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Time for Lyme's recommendations after a tick bite

By Time for Lyme


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At last...those lazy, hazy days of summer, days of sunshine, warm breezes... and ticks? Unfortunately, the same weather that drives people and their pets outdoors also creates ideal conditions for the transmission of tick-borne illnesses, especially the most common of them: Lyme disease. According to the U.S. Centers for Disease Control and Prevention (CDC), the incidence of Lyme disease has tripled over the last fifteen years to almost 40,000 cases in 2009. While Lyme is most prevalent in the northeast, mid-Atlantic and upper mid-west, infected ticks have been identified in all fifty states and in the most heavily affected regions, up to 50% of ticks may be infected.

"The critical factor for people to understand is the importance of early diagnosis and treatment," says Dr. Harriet Kotsoris, medical director at Time for Lyme, Inc. (TFL), a Greenwich, CT-based non-profit group that raises funds for research on Lyme and other tick-borne diseases. "Lyme disease can be cured if caught early when the infection is still localized," she explains, "but left untreated or under-treated, it can spread to other parts of the body and cause a vast array of debilitating symptoms that may persist as a chronic condition."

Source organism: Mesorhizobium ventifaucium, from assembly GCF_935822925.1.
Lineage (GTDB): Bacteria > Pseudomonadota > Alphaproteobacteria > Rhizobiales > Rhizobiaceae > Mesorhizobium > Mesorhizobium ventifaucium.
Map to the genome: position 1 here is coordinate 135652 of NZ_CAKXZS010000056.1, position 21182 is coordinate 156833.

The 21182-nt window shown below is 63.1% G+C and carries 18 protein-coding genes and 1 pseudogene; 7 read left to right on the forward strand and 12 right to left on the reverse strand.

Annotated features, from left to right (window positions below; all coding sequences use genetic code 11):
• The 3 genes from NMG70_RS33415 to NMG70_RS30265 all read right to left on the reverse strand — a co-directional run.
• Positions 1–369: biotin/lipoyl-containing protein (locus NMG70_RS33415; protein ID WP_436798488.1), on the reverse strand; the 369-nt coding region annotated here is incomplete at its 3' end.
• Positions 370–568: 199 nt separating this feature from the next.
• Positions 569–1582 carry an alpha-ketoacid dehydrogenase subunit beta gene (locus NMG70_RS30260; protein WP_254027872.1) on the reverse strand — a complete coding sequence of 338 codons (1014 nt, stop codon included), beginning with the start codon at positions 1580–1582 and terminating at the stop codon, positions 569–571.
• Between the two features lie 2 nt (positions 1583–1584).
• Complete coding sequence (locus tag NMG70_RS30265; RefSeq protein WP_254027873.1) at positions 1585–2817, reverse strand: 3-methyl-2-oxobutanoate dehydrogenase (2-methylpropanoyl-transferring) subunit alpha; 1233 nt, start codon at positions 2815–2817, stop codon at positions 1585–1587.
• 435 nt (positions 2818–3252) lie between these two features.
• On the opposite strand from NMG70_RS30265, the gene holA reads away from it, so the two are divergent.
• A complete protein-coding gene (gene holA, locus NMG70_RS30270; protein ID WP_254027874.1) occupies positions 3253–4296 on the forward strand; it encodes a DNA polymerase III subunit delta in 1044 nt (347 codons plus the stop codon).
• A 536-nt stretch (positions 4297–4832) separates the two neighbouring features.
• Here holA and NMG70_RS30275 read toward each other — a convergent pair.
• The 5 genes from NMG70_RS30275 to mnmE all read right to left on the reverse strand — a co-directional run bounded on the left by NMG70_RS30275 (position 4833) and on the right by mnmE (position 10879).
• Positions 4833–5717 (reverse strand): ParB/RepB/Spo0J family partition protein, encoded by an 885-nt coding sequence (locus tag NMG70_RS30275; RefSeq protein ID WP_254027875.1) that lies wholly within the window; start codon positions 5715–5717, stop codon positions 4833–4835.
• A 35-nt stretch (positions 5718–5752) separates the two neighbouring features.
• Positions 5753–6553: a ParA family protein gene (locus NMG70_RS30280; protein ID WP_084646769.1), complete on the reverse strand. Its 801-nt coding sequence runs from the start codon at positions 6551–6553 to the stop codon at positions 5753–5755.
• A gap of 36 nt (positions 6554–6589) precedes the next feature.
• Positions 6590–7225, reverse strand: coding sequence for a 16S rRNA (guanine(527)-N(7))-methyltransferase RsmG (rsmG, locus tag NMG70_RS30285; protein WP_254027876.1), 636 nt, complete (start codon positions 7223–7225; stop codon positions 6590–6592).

ACT FAST TO MINIMIZE RISK

Time for Lyme offers the following questions and answers for people to consider if they have reason to believe that they have been bitten:

Have I been bitten? Lyme disease can only be transmitted from a bite by an infected deer tick, not from another person or animal, although pets commonly bring ticks into the home. All family members and pets should beinspected immediately and carefully after exposure to tick environments. You've been bitten if you find a tick attached to the skin; the longer it has been attached, the greater the risk of disease.

How should I remove the tick? The proper way to remove a tick is with a set of fine point tweezers. Do not attempt to burn the tick or use your finders or soap or any other substance on it, as these may irritate the tick and cause it to inject bodily fluids into the wound.